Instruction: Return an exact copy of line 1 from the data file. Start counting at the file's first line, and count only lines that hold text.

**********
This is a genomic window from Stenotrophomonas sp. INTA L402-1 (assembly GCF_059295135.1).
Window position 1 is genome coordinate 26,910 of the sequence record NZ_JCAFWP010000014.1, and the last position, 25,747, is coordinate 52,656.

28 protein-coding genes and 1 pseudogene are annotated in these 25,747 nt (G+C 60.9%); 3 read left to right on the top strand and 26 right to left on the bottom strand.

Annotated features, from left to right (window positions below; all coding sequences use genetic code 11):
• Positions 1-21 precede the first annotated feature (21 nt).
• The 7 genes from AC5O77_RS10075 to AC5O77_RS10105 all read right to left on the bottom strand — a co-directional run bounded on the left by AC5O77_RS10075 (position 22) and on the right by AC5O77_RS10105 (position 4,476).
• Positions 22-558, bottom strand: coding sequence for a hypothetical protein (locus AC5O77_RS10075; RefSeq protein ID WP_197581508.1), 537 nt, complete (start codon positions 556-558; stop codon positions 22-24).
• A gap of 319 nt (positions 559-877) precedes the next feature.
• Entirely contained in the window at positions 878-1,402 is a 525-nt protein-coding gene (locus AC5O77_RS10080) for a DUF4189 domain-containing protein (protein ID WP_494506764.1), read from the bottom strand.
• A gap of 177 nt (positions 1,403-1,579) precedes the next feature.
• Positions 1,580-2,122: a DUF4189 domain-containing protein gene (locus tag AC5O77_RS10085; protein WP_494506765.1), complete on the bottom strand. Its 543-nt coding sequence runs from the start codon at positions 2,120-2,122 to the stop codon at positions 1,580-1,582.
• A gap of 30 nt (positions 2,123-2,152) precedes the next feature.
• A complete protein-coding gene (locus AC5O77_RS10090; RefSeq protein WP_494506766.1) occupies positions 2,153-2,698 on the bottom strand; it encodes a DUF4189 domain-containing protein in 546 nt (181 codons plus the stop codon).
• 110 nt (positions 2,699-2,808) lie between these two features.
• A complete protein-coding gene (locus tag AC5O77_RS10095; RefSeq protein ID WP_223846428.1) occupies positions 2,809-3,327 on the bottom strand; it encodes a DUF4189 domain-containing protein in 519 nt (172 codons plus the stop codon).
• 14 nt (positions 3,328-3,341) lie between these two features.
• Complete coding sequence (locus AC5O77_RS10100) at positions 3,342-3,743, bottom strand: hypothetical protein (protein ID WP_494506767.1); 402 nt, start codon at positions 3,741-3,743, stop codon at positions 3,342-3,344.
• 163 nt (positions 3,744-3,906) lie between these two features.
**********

This is a genomic window from Stenotrophomonas sp. INTA L402-1 (assembly GCF_059295135.1).